- Math Professor. Teach courses pertaining to mathematical concepts, statistics, and actuarial science and to the application of original and standardized mathematical techniques in solving specific problems and situations.
- Self-Enrichment Education Teacher. Teach or instruct courses other than those that normally lead to an occupational objective or degree. Courses may include self-improvement, nonvocational, and nonacademic subjects. Teaching may or may not take place in a traditional educational institution.
EDUCATIONAL OPPORTUNITIES: Farm Management Adviser Training
Anderson University - Anderson, IN
Anderson University, 1100 E 5th St, Anderson, IN 46012-3495. Anderson University is a small university located in Anderson, Indiana. It is a private not-for-profit school with primarily 4-year or above programs. It has 2,737 students and an admission rate of 68%. Anderson University has a bachelor's degree program in Family Systems.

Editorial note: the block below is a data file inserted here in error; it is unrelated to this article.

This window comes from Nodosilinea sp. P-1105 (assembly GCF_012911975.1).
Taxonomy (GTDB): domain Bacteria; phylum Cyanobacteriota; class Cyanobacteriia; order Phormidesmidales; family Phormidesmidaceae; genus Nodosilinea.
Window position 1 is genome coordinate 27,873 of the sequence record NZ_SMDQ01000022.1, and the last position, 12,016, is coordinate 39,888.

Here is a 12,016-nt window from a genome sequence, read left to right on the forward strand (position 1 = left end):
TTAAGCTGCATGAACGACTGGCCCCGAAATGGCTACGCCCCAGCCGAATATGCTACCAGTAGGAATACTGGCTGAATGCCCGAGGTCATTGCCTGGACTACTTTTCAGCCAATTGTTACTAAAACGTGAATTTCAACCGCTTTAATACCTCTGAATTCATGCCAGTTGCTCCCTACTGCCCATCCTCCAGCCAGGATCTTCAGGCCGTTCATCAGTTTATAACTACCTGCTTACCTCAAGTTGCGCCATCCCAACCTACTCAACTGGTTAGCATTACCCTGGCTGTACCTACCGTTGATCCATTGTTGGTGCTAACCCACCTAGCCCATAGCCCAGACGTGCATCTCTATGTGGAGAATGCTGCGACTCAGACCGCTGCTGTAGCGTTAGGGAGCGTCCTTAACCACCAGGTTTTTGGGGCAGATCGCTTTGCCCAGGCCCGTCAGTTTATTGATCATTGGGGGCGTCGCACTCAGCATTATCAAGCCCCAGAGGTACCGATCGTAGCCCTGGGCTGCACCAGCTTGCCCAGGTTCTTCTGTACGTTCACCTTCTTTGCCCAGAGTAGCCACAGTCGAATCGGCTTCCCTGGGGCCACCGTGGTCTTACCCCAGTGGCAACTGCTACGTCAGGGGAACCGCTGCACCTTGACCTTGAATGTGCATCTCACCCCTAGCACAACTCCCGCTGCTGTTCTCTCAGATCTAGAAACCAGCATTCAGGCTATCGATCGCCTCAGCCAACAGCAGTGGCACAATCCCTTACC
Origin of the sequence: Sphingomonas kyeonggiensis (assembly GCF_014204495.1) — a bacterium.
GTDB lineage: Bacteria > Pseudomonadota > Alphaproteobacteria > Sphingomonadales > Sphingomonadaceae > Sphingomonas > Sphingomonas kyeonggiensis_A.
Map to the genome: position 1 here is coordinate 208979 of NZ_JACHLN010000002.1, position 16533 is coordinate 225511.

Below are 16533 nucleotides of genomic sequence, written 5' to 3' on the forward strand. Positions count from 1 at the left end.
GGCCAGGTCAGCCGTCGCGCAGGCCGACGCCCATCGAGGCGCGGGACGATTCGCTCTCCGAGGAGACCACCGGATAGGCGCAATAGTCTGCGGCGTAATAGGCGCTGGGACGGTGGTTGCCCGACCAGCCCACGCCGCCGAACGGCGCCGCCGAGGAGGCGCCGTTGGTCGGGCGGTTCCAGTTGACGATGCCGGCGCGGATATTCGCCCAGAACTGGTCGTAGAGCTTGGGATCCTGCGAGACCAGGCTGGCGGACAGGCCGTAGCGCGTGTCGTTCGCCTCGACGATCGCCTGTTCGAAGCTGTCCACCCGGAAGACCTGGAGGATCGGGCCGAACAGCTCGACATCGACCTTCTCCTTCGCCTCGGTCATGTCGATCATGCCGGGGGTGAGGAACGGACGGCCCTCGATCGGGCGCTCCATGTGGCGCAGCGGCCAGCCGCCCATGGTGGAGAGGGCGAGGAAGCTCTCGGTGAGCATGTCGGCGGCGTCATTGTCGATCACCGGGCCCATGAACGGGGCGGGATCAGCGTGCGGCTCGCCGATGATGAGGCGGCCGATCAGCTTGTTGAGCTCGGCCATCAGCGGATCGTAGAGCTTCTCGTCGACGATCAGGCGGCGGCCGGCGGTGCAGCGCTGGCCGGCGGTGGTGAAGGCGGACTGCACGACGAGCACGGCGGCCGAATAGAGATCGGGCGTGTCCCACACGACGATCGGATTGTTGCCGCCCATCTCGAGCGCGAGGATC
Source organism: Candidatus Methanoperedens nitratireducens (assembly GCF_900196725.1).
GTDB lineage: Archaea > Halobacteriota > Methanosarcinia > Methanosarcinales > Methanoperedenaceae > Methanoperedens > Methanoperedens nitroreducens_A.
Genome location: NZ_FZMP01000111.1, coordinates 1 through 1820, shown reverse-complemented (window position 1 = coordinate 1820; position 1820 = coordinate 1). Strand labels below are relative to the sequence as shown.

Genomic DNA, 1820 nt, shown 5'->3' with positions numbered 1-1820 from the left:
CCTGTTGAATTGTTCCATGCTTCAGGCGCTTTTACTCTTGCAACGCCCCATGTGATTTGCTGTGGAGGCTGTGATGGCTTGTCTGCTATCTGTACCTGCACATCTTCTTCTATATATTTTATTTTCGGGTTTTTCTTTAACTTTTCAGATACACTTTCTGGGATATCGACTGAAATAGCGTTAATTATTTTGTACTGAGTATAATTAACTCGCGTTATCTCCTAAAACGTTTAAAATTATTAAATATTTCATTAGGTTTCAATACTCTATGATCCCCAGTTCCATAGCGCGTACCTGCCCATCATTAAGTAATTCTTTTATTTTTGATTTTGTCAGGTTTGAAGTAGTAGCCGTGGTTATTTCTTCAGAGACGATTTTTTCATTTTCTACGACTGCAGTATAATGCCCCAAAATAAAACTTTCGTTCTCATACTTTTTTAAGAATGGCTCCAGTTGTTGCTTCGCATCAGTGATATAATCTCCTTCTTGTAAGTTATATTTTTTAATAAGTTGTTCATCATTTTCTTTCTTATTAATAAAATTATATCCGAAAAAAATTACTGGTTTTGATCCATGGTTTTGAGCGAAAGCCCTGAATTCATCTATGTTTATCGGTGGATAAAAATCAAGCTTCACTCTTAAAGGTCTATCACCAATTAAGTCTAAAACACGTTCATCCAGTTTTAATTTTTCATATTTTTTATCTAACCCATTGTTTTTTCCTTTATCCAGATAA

LOCATION INFORMATION: Indianapolis, Indiana
Indianapolis is situated in Marion County, Indiana. It has a population of over 798,382, which has grown by 2.1% in the past ten years. The cost of living index in Indianapolis, 80, is well below the national average. New single-family homes in Indianapolis cost $155,400 on average, which is near the state average. In 2008, seven hundred thirty-four new homes were constructed in Indianapolis, down from 1,317 the previous year.
The three big industries for women in Indianapolis are health care, educational services, and accommodation and food services. For men, it is construction, professional, scientific, and technical services, and administrative and support and waste management services. The average travel time to work is about 23 minutes. More than 25.4% of Indianapolis residents have a bachelor's degree, which is higher than the state average. The percentage of residents with a graduate degree, 8.7%, is higher than the state average.
The percentage of Indianapolis residents that are affiliated with a religious congregation, 40.3%, is less than both the national and state average. The largest religious groups are the Catholic Church, the United Methodist Church and the Christian Churches and Churches of Christ.